I personally feel that lungeing is a technique that is invaluable in the training of the horse. It is the pre-cursor to the double-lunge, work in-hand and the ridden work. I therefore use this quite extensively with any age or ability of horse. I have written an article, shown below, on the structure and procedures of lungeing but for help on the grond with this e-mail me to book a session.
Lungeing is a technique used for training or exercising the horse from the ground. It can also be used to aid in the training of the rider via lunge lessons. This technique is very effective and is useful for anyone at any level. It is an art and will only be perfected with practice, but the rewards that are to be gained can be very beneficial.
The principle is that the trainer stands on the ground and the horse arcs a circle around him on the end of a lunge line or rein. From this basic principle a multitude of directions can be taken from simple movements around the school, to teaching people on the lunge, to continue onto working the horse with two reins.
The Reasons for Lungeing :
For exercise and/or stretching.
For the trainer to observe for himself the progress the horse is making.
It is used to begin a horses training i.e. in the breaking in process.
It can be used to increase horses fitness, suppleness and muscle tone.
Lungeing can be used to help a horse start to jump.
It can be used to start a beginner rider or give a more advanced lesson.
It is a good way to build a rapport with your horse which is so vital for good work to follow.
It can be a fore runner to long reining and to the teaching of more advanced movements e.g.piaffe.
The Equipment needed for Lungeing :
This will vary according to which type of lungeing that you will de doing. The following, however, is the basic list of all the tack that you will need.
Bridle - if the reins are to be left on then they must be twisted up safely in the throatlash. The noseband should be removed.
A saddle or a lunge roller - when using a saddle the stirrup leathers should be wrapped around the stirrup to prevent them from slipping down whilst lungeing.
Brushing and over-reach boots - especially for the young horse or for a horse that you do not know. These are essential to avoid injury.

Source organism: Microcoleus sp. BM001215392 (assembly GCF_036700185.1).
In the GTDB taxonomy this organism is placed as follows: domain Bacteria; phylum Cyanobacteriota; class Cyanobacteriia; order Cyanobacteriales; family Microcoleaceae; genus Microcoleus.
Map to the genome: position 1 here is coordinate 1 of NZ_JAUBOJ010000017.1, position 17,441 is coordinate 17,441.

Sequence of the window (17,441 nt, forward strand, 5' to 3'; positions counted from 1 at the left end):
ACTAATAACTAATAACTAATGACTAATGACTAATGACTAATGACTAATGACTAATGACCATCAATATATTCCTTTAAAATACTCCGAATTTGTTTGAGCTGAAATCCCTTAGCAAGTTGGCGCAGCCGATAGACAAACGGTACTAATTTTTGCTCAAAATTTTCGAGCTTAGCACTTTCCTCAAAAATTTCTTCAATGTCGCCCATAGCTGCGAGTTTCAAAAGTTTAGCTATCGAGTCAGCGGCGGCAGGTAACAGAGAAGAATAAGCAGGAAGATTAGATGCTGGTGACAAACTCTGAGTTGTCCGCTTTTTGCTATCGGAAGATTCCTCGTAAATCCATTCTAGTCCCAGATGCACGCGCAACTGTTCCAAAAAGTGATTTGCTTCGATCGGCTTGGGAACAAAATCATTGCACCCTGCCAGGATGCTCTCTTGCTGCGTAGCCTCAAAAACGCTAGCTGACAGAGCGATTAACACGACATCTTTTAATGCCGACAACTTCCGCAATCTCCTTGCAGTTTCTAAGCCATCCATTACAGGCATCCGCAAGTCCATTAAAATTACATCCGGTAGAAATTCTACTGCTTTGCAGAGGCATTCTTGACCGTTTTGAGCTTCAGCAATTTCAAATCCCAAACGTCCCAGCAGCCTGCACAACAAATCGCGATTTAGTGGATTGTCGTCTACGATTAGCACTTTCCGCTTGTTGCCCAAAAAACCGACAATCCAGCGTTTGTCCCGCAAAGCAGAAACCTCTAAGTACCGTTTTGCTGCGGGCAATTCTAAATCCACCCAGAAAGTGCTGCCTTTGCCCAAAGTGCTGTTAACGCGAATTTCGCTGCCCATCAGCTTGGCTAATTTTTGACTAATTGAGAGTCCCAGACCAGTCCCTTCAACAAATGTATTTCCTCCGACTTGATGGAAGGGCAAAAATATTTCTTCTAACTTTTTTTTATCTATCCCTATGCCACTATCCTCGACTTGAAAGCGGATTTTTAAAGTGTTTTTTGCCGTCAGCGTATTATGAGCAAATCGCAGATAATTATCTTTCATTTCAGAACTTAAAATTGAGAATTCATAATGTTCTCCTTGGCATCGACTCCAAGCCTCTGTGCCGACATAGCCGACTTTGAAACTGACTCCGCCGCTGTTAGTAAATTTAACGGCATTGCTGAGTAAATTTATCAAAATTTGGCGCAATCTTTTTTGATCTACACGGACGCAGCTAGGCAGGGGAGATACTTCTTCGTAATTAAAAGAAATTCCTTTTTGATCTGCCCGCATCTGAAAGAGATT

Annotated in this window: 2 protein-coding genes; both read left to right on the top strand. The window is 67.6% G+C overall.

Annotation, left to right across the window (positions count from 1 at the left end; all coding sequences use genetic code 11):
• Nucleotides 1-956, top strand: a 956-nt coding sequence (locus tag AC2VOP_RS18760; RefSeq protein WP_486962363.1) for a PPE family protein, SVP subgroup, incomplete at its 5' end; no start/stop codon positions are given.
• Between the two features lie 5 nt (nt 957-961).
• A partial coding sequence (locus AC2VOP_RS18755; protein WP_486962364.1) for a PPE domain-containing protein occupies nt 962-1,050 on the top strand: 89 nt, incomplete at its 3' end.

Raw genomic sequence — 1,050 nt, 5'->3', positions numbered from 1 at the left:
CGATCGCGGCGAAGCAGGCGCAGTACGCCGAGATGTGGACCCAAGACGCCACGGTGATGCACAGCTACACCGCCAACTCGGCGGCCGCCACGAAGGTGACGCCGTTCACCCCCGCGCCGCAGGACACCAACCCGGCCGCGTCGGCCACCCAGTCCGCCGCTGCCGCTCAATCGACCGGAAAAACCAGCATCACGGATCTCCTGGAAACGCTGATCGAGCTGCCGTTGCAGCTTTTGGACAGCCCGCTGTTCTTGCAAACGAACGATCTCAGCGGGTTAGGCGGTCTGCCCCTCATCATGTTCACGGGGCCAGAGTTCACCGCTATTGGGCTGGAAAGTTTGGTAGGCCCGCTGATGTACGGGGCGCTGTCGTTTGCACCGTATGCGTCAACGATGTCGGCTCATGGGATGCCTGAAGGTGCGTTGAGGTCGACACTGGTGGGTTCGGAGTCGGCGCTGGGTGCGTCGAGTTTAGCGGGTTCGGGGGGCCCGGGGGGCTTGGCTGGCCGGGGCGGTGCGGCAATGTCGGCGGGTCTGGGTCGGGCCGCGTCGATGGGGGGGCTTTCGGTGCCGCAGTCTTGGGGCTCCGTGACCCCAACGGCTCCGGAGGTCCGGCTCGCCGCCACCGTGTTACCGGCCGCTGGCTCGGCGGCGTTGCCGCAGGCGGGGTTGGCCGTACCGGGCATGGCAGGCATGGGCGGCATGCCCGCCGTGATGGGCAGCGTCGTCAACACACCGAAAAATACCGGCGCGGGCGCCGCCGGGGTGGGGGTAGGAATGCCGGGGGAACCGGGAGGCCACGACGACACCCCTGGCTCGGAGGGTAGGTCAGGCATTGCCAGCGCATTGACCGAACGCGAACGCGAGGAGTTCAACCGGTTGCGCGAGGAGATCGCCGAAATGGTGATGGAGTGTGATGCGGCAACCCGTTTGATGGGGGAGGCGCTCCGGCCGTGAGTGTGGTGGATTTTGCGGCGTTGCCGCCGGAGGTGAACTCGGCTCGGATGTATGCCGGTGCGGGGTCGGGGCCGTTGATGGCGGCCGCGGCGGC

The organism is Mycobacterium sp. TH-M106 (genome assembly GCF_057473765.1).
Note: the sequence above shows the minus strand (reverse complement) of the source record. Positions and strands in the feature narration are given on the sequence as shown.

Lunge cavesson - this is fitted over the top of the bridle with the two buckles secured behind the cheek bones. The cavesson must be attached quite firmly as one of the causes of problems on the lunge is that if the horse pulls on the lunge line the cavesson slips round the head and goes into the eye on the outside of the circle.
Side reins - these should have a buckle at one end and a sprung clip at the other.
Lunge line or rein - This should be at least 10m or 33 feet long. They come in a variety of different materials i.e. webbing, nylon or rope.
Equipment for the trainer :
The following are essential for anyone that intends to lunge.
This will very much depend upon the facilities that there are at the yard
where you have your horse. One idea is to have a lungeing ring i.e. an arena
in the shape of a 20m circle with a good fence. This idea has many benefits.
The first being that when you are starting to break in a young horse the
last thing you want to do is to start the lungeing process in a big field
because you might have the idea that the horse will be going around you
in a nice circle but nobody has told the horse this. The lunge ring obviously
prevents the horse from towing you into the sunset but just as importantly
it will help you maintain a light contact on the lunge rein and also by
refraining from having to argue with the horse to keep it onto the circle
you are promoting a stress free work environment so the horse will be more